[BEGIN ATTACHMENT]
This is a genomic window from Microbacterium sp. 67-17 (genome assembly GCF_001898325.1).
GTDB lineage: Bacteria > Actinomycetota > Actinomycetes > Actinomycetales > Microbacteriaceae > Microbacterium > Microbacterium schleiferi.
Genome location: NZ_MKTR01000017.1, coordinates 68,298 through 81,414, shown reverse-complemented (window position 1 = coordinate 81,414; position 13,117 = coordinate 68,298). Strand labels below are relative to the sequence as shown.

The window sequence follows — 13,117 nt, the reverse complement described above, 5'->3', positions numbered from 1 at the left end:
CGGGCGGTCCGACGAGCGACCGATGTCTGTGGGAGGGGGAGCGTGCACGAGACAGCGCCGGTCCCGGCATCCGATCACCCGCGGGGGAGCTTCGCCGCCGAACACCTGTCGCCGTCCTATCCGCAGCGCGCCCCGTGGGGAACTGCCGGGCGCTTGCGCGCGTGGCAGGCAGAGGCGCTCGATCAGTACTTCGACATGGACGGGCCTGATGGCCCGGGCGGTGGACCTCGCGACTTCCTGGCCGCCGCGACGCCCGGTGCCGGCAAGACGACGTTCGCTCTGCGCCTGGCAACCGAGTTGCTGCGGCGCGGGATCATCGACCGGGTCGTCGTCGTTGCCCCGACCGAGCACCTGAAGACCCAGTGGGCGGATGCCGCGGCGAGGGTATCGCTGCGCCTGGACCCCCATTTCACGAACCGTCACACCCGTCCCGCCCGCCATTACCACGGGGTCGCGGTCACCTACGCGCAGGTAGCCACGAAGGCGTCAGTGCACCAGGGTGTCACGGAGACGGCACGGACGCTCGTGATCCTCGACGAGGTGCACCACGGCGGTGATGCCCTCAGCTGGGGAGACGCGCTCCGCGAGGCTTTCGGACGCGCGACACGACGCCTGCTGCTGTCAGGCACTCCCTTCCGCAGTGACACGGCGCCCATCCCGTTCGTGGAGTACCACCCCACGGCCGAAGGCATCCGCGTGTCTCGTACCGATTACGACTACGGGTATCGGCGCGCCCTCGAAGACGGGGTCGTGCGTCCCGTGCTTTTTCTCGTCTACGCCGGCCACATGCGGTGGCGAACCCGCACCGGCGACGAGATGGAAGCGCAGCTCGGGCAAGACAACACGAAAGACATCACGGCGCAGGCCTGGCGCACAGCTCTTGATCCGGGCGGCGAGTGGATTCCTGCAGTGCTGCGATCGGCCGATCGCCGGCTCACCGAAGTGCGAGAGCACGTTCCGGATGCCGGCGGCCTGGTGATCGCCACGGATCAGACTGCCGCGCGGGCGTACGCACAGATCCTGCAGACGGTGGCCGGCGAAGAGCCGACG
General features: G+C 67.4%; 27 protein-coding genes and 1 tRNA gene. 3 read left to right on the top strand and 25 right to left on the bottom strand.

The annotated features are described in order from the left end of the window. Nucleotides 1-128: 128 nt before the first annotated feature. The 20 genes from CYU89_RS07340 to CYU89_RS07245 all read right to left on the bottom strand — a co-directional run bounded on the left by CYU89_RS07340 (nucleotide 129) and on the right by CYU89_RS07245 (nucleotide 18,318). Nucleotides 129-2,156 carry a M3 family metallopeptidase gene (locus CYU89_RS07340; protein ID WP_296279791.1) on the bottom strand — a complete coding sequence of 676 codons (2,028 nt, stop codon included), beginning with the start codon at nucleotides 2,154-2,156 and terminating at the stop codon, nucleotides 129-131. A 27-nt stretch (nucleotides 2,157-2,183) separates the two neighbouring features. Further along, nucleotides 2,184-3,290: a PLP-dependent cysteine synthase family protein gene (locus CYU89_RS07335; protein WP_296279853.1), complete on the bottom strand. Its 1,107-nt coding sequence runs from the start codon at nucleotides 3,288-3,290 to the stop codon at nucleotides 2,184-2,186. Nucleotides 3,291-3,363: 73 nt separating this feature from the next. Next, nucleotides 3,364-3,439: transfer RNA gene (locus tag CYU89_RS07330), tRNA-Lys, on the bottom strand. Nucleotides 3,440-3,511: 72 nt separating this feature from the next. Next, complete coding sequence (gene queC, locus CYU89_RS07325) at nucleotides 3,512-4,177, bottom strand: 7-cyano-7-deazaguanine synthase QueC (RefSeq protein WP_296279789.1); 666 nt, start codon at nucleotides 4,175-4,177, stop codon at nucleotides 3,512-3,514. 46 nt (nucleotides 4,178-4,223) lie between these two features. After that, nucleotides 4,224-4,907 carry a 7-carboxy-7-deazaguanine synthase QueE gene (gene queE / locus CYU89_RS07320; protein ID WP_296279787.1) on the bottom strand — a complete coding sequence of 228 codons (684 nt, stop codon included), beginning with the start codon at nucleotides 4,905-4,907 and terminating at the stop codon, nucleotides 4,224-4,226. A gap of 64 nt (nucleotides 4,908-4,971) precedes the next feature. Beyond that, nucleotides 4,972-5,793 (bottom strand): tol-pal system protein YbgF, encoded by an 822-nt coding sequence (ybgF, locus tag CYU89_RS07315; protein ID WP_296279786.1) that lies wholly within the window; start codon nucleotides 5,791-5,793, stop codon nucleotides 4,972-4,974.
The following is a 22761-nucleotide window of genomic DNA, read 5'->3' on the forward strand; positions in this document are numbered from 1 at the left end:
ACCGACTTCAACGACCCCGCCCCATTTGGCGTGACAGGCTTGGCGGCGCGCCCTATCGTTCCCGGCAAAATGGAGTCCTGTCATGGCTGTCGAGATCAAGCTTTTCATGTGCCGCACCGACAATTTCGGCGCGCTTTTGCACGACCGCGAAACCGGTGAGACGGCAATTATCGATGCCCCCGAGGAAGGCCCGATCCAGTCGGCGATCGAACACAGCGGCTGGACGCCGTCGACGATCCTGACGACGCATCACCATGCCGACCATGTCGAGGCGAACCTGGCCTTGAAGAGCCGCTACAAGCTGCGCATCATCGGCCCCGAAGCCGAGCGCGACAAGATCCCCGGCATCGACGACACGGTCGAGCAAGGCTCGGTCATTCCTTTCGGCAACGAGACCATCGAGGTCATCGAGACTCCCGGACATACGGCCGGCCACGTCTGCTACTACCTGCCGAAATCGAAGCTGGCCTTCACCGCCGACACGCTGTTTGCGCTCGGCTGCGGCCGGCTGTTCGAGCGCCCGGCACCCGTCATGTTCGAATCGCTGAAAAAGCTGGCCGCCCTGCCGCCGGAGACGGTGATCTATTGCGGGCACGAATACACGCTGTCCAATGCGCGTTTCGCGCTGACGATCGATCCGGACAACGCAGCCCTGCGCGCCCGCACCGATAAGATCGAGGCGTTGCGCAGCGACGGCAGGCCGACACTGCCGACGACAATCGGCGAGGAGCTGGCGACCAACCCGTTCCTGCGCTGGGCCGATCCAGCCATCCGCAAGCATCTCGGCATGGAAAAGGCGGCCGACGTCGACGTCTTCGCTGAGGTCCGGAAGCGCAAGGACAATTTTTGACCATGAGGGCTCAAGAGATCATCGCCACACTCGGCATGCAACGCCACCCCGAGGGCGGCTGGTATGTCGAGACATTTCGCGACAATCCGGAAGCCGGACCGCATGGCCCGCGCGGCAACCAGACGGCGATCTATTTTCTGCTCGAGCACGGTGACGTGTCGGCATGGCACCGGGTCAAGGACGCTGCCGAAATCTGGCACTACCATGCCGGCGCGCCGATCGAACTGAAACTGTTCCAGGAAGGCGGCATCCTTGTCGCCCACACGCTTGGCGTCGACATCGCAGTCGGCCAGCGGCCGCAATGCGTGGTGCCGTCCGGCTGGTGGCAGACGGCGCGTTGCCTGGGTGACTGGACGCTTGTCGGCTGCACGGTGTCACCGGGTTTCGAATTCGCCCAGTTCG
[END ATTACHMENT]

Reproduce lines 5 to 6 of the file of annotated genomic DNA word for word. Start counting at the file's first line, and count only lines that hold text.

CGGGCGGTCCGACGAGCGACCGATGTCTGTGGGAGGGGGAGCGTGCACGAGACAGCGCCGGTCCCGGCATCCGATCACCCGCGGGGGAGCTTCGCCGCCGAACACCTGTCGCCGTCCTATCCGCAGCGCGCCCCGTGGGGAACTGCCGGGCGCTTGCGCGCGTGGCAGGCAGAGGCGCTCGATCAGTACTTCGACATGGACGGGCCTGATGGCCCGGGCGGTGGACCTCGCGACTTCCTGGCCGCCGCGACGCCCGGTGCCGGCAAGACGACGTTCGCTCTGCGCCTGGCAACCGAGTTGCTGCGGCGCGGGATCATCGACCGGGTCGTCGTCGTTGCCCCGACCGAGCACCTGAAGACCCAGTGGGCGGATGCCGCGGCGAGGGTATCGCTGCGCCTGGACCCCCATTTCACGAACCGTCACACCCGTCCCGCCCGCCATTACCACGGGGTCGCGGTCACCTACGCGCAGGTAGCCACGAAGGCGTCAGTGCACCAGGGTGTCACGGAGACGGCACGGACGCTCGTGATCCTCGACGAGGTGCACCACGGCGGTGATGCCCTCAGCTGGGGAGACGCGCTCCGCGAGGCTTTCGGACGCGCGACACGACGCCTGCTGCTGTCAGGCACTCCCTTCCGCAGTGACACGGCGCCCATCCCGTTCGTGGAGTACCACCCCACGGCCGAAGGCATCCGCGTGTCTCGTACCGATTACGACTACGGGTATCGGCGCGCCCTCGAAGACGGGGTCGTGCGTCCCGTGCTTTTTCTCGTCTACGCCGGCCACATGCGGTGGCGAACCCGCACCGGCGACGAGATGGAAGCGCAGCTCGGGCAAGACAACACGAAAGACATCACGGCGCAGGCCTGGCGCACAGCTCTTGATCCGGGCGGCGAGTGGATTCCTGCAGTGCTGCGATCGGCCGATCGCCGGCTCACCGAAGTGCGAGAGCACGTTCCGGATGCCGGCGGCCTGGTGATCGCCACGGATCAGACTGCCGCGCGGGCGTACGCACAGATCCTGCAGACGGTGGCCGGCGAAGAGCCGACG
General features: G+C 67.4%; 27 protein-coding genes and 1 tRNA gene. 3 read left to right on the top strand and 25 right to left on the bottom strand.